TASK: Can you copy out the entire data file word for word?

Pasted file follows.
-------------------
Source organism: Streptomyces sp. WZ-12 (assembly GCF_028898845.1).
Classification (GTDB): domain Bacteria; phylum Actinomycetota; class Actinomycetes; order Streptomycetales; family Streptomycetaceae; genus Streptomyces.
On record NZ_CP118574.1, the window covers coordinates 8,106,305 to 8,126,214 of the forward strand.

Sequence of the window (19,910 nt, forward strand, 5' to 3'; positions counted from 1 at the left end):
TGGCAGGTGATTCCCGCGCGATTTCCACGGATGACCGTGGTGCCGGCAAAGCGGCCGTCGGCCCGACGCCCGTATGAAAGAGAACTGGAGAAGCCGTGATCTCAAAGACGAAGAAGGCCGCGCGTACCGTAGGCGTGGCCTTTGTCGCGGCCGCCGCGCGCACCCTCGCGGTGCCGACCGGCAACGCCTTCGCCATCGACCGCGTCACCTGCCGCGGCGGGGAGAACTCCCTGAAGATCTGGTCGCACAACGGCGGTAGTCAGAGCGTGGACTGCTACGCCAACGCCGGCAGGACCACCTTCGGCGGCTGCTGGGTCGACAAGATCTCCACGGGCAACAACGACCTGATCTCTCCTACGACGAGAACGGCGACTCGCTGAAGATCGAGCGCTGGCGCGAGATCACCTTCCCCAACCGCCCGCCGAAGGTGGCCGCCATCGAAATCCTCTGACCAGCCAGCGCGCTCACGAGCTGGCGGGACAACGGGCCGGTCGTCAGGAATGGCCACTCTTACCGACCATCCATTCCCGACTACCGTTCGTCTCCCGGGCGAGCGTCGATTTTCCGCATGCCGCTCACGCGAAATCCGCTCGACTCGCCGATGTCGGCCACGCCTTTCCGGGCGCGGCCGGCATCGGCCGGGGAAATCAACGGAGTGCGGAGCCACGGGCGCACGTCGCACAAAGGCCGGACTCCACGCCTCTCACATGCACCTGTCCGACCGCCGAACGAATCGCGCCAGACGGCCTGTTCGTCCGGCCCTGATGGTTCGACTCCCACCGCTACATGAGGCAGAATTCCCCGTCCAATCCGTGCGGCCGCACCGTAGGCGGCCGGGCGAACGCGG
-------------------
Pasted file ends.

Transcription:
Source organism: Streptomyces sp. WZ-12 (assembly GCF_028898845.1).
Classification (GTDB): domain Bacteria; phylum Actinomycetota; class Actinomycetes; order Streptomycetales; family Streptomycetaceae; genus Streptomyces.
On record NZ_CP118574.1, the window covers coordinates 8,106,305 to 8,126,214 of the forward strand.

Sequence of the window (19,910 nt, forward strand, 5' to 3'; positions counted from 1 at the left end):
TGGCAGGTGATTCCCGCGCGATTTCCACGGATGACCGTGGTGCCGGCAAAGCGGCCGTCGGCCCGACGCCCGTATGAAAGAGAACTGGAGAAGCCGTGATCTCAAAGACGAAGAAGGCCGCGCGTACCGTAGGCGTGGCCTTTGTCGCGGCCGCCGCGCGCACCCTCGCGGTGCCGACCGGCAACGCCTTCGCCATCGACCGCGTCACCTGCCGCGGCGGGGAGAACTCCCTGAAGATCTGGTCGCACAACGGCGGTAGTCAGAGCGTGGACTGCTACGCCAACGCCGGCAGGACCACCTTCGGCGGCTGCTGGGTCGACAAGATCTCCACGGGCAACAACGACCTGATCTCTCCTACGACGAGAACGGCGACTCGCTGAAGATCGAGCGCTGGCGCGAGATCACCTTCCCCAACCGCCCGCCGAAGGTGGCCGCCATCGAAATCCTCTGACCAGCCAGCGCGCTCACGAGCTGGCGGGACAACGGGCCGGTCGTCAGGAATGGCCACTCTTACCGACCATCCATTCCCGACTACCGTTCGTCTCCCGGGCGAGCGTCGATTTTCCGCATGCCGCTCACGCGAAATCCGCTCGACTCGCCGATGTCGGCCACGCCTTTCCGGGCGCGGCCGGCATCGGCCGGGGAAATCAACGGAGTGCGGAGCCACGGGCGCACGTCGCACAAAGGCCGGACTCCACGCCTCTCACATGCACCTGTCCGACCGCCGAACGAATCGCGCCAGACGGCCTGTTCGTCCGGCCCTGATGGTTCGACTCCCACCGCTACATGAGGCAGAATTCCCCGTCCAATCCGTGCGGCCGCACCGTAGGCGGCCGGGCGAACGCGG